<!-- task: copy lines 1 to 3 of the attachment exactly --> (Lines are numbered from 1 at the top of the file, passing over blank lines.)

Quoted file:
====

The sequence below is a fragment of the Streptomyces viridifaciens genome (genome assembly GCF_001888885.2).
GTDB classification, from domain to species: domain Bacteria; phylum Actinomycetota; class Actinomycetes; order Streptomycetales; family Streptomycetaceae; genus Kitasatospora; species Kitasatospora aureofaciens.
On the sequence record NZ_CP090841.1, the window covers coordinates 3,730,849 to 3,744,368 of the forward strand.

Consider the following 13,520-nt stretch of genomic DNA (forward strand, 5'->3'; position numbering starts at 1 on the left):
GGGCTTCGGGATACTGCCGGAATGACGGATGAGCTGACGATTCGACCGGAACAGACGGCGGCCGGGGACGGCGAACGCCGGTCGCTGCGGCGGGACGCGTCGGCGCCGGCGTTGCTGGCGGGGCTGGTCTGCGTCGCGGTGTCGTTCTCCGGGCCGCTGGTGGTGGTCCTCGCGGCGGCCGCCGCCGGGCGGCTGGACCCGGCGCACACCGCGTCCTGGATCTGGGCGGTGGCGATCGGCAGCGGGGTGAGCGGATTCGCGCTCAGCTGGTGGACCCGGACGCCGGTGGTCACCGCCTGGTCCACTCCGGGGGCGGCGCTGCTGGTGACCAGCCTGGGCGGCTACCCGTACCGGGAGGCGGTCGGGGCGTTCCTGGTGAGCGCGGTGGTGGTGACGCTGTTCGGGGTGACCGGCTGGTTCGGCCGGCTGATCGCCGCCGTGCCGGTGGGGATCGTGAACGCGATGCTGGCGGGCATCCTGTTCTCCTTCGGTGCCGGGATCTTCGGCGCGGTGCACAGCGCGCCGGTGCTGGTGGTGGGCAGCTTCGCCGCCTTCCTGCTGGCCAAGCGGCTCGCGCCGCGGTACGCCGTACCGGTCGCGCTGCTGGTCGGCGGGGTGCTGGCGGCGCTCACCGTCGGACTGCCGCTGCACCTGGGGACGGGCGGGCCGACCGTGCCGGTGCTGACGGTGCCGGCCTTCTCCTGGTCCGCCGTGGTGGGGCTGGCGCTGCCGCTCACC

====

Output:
The sequence below is a fragment of the Streptomyces viridifaciens genome (genome assembly GCF_001888885.2).
GTDB classification, from domain to species: domain Bacteria; phylum Actinomycetota; class Actinomycetes; order Streptomycetales; family Streptomycetaceae; genus Kitasatospora; species Kitasatospora aureofaciens.
On the sequence record NZ_CP090841.1, the window covers coordinates 3,730,849 to 3,744,368 of the forward strand.